How did rural students get to school in 1940? By riding a school bus, just like they do today.
Below is a 1940 photo of students who lived in the Chattanooga, Ohio, area and rode the school bus to the Willshire Public School.
With help, I have been able to identify most of the students in the photo. Perhaps some readers can identify the others.
Front row: Don Caffee, Robert Bollenbacher, ?, ?, LaVerne “Vernie” Miller, Hamrick girl, ?, ?, ?, Kenny Miller.
Middle row [Zig-zaging up and down this row]: ? [girl], Catherine Miller, Dorothy Jean Leininger [taller girl behind], ? [shorter girl in front], Dorothy White, Emeline “Em” Miller, Marjorie Pifer, ? [boy], Catherine Leininger, Dorothy Carr, Helen Miller, Herb Miller, Twyla Pifer.
Back row: Carl Ripley, Leland Carr, Laverne “Vernie” Stetler, Robert “Bob” Byers, Fern Bollenbacher, Genevieve Baker, Bill Chapman, Dale Caffee.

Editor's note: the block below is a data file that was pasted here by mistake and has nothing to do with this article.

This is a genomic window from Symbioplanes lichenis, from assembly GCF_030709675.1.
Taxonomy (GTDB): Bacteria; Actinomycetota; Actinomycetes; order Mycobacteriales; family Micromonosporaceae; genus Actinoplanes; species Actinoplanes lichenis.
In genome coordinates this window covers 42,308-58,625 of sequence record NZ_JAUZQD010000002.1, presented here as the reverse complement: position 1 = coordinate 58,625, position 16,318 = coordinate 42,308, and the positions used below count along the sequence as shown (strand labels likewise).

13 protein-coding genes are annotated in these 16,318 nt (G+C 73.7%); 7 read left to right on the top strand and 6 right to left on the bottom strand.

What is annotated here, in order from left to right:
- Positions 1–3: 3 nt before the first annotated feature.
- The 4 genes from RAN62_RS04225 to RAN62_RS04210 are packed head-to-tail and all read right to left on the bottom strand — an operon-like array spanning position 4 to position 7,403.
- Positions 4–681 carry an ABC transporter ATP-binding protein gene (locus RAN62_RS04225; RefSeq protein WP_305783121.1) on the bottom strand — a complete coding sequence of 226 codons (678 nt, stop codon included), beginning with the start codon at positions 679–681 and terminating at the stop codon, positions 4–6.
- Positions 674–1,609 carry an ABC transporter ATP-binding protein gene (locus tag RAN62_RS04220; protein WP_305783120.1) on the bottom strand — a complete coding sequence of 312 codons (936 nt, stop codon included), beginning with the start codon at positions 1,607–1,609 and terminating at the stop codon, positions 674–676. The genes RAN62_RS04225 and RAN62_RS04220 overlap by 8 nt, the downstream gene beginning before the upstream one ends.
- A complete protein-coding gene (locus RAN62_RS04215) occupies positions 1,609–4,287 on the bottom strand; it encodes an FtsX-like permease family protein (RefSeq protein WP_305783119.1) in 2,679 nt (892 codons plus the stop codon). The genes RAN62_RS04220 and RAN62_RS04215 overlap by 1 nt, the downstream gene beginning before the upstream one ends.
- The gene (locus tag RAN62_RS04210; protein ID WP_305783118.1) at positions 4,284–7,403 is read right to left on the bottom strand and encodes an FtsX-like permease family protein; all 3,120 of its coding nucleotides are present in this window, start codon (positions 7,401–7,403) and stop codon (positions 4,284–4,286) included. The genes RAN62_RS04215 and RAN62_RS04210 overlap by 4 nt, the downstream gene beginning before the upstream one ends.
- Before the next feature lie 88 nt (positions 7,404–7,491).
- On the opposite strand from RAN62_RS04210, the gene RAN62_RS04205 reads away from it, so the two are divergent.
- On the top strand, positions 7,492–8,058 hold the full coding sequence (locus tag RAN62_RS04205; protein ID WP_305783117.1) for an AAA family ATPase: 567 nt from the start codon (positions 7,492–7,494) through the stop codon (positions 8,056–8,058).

My dad and several of his brothers and sisters are in the photo—Uncle Vernie, Uncle Kenny, Aunt Helen, Aunt Kate, and Aunt Em. My aunt Helen was a senior that year and my Uncle Kenny was in the first grade. My dad was aged somewhere between them.
Two Miller neighbors rode the bus—brothers Don and Dale Caffee, as well as some names I recognize from Zion Chatt—sisters Catherine and Dorothy Jean Leininger, siblings Leland and Dorothy Carr, and Carl Ripley.
Someone told me that the 1940 school bus seats were not arranged as they are today. Instead there were two long benches down the center of the bus and the riders faced toward the windows. Maybe someone can verify this or correct this information.